Ashley LodatoBy Ashley Lodato

The sounds of summer: the rhythmic trill of peepers, coyotes’ haunting cries, the gurgle of the river, wind softly brushing pines. Add for summer 2014: thunder’s electric reverberation, the bang and zap of lighting, the wail of sirens, the chak-chak-chak of helicopters, the drone of water tankers, the mesmerizing muffled rumble of a  DC-10.

And then—silence. The complete absence of noise as 1,000 well pumps stopped pumping, 1,000 refrigerators quit purring, and 1,000 phones stopped ringing. A silence so complete that you might have thought 1,000 people stopped breathing. A silence so perfect that it might have been welcome under any other circumstances. Followed by the grumble of 1,000 generators coaxed into service, breathing life into 1,000 ticking and clicking appliances. 

The sounds of the household were comforting — ice cubes rattled into freezers, alarm clocks buzzed on schedule, microwaves binged. Cell phones rang (if you had Verizon), bringing the news we were all hungry to hear. People gathered spontaneously and the sounds of the questions they asked each other bolstered spirits: “Are you OK?” “What do you need?” “What can I do to help?”

But the soothing hum of conversation couldn’t erase the sounds of radio reports telling us of houses that existed no longer, of miles of our stomping grounds reduced to ash and charcoal, of so many dreams up in smoke.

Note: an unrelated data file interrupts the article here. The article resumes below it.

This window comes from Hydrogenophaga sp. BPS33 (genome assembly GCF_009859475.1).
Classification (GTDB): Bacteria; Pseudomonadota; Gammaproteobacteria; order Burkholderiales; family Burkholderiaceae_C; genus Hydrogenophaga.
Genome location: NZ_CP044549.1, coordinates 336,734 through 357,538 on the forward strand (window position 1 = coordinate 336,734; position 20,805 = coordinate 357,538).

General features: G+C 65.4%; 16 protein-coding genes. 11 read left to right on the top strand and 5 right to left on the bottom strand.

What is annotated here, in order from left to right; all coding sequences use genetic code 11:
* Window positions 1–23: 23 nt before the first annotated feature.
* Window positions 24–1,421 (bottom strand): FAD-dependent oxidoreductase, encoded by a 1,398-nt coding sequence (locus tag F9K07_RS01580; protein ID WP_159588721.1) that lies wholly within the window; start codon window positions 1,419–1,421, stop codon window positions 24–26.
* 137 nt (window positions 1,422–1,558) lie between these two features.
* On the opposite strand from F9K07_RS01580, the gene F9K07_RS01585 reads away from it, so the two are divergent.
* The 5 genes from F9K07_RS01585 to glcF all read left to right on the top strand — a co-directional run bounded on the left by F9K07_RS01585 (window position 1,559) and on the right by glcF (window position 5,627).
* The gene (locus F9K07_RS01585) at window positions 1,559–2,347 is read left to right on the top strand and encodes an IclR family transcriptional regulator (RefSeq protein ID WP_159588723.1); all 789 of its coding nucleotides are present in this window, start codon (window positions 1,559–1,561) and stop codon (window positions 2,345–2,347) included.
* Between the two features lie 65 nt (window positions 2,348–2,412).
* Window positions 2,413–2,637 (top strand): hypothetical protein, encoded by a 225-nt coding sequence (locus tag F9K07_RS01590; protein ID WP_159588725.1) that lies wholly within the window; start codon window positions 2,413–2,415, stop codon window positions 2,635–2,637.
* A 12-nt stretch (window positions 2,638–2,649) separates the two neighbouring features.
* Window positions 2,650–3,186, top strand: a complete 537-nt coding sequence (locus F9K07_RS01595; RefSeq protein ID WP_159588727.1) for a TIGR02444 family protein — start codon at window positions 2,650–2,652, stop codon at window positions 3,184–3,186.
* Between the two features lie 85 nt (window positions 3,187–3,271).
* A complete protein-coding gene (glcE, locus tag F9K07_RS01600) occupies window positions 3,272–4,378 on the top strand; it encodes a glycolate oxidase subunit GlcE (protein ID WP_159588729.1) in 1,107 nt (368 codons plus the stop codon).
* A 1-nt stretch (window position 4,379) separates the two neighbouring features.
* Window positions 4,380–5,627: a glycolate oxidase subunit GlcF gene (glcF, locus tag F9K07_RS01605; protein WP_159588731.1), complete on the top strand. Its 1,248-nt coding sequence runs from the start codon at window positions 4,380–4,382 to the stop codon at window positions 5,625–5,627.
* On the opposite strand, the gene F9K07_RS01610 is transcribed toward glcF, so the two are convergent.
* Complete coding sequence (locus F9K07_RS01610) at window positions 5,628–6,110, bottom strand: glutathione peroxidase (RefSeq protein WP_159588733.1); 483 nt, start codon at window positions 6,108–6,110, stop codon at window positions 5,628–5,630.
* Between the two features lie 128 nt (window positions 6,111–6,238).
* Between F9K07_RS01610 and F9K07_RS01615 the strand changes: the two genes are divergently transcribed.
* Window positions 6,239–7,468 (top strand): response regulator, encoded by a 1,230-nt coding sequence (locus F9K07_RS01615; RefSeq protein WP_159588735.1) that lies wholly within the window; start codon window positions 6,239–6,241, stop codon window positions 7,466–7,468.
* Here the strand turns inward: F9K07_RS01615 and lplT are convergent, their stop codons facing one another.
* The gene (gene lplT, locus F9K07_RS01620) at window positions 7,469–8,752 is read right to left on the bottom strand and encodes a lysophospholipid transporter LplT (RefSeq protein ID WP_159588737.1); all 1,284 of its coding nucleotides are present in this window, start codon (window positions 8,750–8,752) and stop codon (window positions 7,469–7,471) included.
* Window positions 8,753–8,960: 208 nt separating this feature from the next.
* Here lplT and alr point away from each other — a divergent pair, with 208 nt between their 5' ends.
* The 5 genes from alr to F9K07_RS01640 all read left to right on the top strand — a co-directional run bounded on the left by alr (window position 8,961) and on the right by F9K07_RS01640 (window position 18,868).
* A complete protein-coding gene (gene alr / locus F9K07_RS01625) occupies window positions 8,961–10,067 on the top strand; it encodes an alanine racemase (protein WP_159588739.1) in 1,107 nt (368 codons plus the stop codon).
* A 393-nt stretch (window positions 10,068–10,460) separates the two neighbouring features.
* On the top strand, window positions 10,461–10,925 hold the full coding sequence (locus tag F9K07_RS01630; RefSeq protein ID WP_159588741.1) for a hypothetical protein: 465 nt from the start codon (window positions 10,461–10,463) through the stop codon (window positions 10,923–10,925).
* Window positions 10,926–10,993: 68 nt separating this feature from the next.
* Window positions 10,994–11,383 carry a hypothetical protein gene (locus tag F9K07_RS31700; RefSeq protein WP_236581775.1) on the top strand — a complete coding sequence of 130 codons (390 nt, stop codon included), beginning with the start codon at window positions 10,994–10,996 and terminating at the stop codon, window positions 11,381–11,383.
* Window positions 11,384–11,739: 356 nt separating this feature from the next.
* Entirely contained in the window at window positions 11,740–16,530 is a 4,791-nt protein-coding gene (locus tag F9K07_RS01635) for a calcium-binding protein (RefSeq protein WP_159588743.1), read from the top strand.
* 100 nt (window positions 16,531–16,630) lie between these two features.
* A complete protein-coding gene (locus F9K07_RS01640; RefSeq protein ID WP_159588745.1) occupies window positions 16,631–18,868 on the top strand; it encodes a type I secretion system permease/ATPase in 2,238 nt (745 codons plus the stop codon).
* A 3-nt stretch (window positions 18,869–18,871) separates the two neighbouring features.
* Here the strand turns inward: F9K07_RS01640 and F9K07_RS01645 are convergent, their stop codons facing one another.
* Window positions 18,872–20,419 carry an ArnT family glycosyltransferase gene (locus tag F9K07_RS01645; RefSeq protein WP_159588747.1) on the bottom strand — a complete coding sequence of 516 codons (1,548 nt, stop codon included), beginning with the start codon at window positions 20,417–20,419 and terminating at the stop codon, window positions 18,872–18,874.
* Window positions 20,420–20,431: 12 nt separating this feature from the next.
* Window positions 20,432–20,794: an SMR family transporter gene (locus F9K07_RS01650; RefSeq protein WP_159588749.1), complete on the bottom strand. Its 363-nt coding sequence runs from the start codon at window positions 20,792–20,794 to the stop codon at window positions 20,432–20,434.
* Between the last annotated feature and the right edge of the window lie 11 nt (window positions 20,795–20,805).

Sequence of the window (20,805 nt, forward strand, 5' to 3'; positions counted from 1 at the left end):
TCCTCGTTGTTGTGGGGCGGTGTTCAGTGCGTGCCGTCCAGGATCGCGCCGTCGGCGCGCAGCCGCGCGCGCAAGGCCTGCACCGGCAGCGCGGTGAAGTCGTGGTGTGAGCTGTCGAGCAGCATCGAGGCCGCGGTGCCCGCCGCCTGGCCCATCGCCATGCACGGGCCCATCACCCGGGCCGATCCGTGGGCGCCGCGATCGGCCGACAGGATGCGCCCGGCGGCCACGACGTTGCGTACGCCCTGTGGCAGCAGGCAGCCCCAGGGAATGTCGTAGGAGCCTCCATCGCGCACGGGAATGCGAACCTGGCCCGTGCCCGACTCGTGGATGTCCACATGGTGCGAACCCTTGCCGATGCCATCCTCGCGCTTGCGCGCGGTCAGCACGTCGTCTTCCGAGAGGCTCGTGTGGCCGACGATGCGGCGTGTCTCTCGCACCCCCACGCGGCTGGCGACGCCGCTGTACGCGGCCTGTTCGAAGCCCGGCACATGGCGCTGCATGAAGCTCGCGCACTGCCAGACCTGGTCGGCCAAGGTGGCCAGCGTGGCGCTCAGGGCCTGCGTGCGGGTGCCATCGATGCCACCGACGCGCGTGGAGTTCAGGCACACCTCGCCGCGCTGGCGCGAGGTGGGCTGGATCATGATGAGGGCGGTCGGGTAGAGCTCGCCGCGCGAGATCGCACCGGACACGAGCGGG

And then a little respite. The magical patter of raindrops on metal roofs, on tent flies, on parched earth was music. More music came from Brad Pinkerton with his guitar and fiddle entertaining residents of Jamie’s Place.

And other sounds from Jamie’s Place: Aristides Pappidas reading aloud and providing a “potpourri of amusement;” the sounds of the residents clapping. 

August issued forth with the roar of gale-force winds, the incessant whine of chainsaws, and the crunching grind of chippers. The terrifying thud an 80-foot Ponderosa pine makes when it hits the ground is eclipsed only by the ripping sound of its roots being torn from the earth.

Rain became magic no longer and was accompanied by the rush of creeks in flood, boulders clanking, trees tumbling, and the horrifying din of water and mud filling houses. Benson Creek residents gratefully embraced the sounds most people never hoped to have to hear—the clink and scrape of dozens of shovels clearing their homes of what the floodwaters brought in.

Chainsaws, shovels, nail guns, generators, bucket brigades—listen to them. Born of necessity, it’s these sounds—the sounds of people helping people—that are the Methow sounds of resilience and hope.

PREVIOUSLY, IN WINTHROP